Data on publicly funded research grants were sourced from the UK Research and Innovation (UKRI) gateway. First, we searched project titles for relevant keywords, while also excluding irrelevant keywords. We included the keywords: “woodland”, “tree”, “timber” and “forest”. Meanwhile, we excluded keywords related to: regions outside of the UK, concepts from other academic disciplines such as mathematics and computer science such as “tree graph”, and false positive results such as “street”.
Second, we manually sifted the abstracts to determine whether each grant included any fieldwork in UK woodlands. We provided justifications for including or removing each grant. We also consulted different members of the natural capital team. We excluded studies that focus on environmental models and studies where all research was undertaken in the lab.
Once selected for inclusion, we divided research amounts by project length to provide an estimate for cost per day. We then multiplied by the amount of days a project operated during each year. This provides estimates of how much is spent on UK woodland every year between 2006 and 2019, as of 17 December 2019.Back to table of contents
The net present value (NPV) approach is recommended by the System of Environmental-Economic Accounts (SEEA) and is applied for all ecosystem services to estimate the asset value. The NPV approach estimates the stream of services that are expected to be generated over the life of the asset. These values are then discounted back to the present accounting period. This provides an estimate of the capital value of the asset relating to that service at a given point in time. There are three main aspects of the NPV method:
pattern of expected future flows of values
asset life – this is the time period over which the flows of values are expected to be generated
choice of discount rate
An important factor in the valuation of natural capital is determining the expected pattern of future flows of services. These paths are not observed and therefore assumptions concerning the flows must be made, generally as a projection of the latest trends.
A more basic way to estimate the expected flows is to assume that the current flow (averaged over recent years) is constant over the asset life, but this might not be the case. In some cases, more information is available on future expected levels of services in non-monetary terms or future unit prices. Where there are readily available official projections, these have been considered, but otherwise the default assumption in these estimates is that the value of the services is constant over time.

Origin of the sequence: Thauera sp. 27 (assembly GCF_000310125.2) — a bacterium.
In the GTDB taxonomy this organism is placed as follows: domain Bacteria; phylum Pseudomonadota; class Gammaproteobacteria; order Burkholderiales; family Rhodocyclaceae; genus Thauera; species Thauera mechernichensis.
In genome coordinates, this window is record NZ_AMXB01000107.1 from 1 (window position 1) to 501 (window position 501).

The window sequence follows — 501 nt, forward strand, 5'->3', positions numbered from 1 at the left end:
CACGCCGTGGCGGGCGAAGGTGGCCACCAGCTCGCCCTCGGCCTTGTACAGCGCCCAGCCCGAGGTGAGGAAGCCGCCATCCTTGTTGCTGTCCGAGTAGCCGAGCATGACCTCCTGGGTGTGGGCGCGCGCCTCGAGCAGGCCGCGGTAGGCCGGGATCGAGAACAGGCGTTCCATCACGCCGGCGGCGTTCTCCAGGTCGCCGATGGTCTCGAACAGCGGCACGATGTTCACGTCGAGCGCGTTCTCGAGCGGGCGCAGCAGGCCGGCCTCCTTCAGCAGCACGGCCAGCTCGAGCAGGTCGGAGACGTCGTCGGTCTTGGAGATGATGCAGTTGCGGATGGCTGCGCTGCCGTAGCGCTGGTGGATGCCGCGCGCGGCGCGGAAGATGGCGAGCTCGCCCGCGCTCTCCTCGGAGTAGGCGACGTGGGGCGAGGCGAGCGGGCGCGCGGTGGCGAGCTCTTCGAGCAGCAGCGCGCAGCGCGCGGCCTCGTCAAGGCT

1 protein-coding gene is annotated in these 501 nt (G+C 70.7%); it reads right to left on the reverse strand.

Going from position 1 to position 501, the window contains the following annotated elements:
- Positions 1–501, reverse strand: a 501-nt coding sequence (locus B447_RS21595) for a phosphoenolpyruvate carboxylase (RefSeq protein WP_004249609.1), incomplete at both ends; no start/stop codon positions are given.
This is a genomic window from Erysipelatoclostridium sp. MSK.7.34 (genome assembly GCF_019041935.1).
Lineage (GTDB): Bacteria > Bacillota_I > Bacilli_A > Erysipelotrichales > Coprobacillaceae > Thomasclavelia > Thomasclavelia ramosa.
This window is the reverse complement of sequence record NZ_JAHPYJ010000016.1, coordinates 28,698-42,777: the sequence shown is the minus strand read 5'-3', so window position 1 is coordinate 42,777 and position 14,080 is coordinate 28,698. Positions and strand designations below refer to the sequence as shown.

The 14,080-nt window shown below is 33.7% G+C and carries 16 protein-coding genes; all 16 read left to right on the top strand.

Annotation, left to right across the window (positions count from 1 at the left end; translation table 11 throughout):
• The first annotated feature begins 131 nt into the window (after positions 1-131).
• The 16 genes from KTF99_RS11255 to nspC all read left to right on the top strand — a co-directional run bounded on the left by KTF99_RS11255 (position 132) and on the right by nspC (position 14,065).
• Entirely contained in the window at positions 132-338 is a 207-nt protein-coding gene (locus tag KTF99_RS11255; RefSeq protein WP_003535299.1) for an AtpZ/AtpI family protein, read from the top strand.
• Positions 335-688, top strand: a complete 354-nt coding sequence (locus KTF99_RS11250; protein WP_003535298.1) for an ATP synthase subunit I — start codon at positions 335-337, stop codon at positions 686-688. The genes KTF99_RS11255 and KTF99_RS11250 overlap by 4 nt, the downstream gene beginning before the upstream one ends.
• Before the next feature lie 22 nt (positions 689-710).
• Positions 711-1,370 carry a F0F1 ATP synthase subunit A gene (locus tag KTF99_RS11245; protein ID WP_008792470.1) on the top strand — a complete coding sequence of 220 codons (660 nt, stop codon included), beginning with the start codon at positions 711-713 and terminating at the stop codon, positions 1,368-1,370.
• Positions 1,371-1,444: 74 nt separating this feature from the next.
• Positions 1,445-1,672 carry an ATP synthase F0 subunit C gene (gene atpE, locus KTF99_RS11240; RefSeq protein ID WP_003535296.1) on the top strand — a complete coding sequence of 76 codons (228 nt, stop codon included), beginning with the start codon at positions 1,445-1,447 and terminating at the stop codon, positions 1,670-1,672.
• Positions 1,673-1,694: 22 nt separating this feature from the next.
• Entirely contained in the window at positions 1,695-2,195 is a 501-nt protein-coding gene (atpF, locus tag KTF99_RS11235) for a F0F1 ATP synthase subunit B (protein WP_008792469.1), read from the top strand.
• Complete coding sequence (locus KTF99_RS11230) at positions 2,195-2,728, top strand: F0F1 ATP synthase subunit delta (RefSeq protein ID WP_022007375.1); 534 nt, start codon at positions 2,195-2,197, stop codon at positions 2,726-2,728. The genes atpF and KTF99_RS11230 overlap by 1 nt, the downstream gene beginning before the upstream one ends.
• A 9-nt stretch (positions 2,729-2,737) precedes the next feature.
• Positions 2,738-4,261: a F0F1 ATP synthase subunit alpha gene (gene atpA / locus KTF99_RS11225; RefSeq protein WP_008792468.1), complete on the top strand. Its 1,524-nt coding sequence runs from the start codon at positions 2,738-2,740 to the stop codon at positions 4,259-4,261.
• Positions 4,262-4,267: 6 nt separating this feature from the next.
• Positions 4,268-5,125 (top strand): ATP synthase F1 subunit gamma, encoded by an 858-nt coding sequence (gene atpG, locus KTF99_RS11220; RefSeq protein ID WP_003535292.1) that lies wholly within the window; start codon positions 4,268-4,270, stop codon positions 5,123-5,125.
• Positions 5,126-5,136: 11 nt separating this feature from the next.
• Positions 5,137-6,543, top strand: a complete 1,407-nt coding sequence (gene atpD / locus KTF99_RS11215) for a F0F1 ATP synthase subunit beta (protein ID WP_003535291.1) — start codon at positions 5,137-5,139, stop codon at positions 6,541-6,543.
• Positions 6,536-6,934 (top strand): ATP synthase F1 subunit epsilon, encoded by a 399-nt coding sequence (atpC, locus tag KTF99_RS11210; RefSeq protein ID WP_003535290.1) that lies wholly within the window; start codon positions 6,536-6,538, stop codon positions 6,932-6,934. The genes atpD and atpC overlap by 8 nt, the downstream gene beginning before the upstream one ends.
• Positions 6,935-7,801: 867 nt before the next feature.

This article assumes constant service values throughout the asset life, except for the estimates for carbon sequestration and air pollutant removal by vegetation, where further projections are used. Where the pattern of expected service values is assumed to be constant, it is based on averages over the latest five years of data, up to and including the reference year in question.
The asset life is the expected time over which the services from a natural resource are expected to be provided. An estimate of the asset life is an important component in the NPV model because it determines the expected term over which the service flows from an asset should be discounted. Following the Office for National Statistics (ONS) and Department for Environment, Food and Rural Affairs (Defra) principles paper, this article takes the renewable asset approach. For renewable natural capital assets, a 100-year asset life is applied to all assets that fall within this category of natural capital. In addition, a discount rate is required to convert the expected stream of service flows into a current period estimate of the overall value. A discount rate expresses a time preference – the preference for the owner of an asset to receive income now rather than in the future. It also reflects the owner’s attitude to risk. The use of discount rates in NPV calculations can be interpreted as an expected rate of return on the environmental assets.
Based on an extensive review (PDF, 453KB) by external consultants, the ONS and Defra use the social discount rate set out in the HM Treasury Green Book (2003, page 100). In line with guidance set out in the document, estimates presented in this article assume a 3.5% discount rate for flows projected out to 30 years, declining to 3.0% between 30 and 75 years and 2.5% after 75 years. The rationale for this approach is discussed further in the ONS and Defra principles paper.Back to table of contents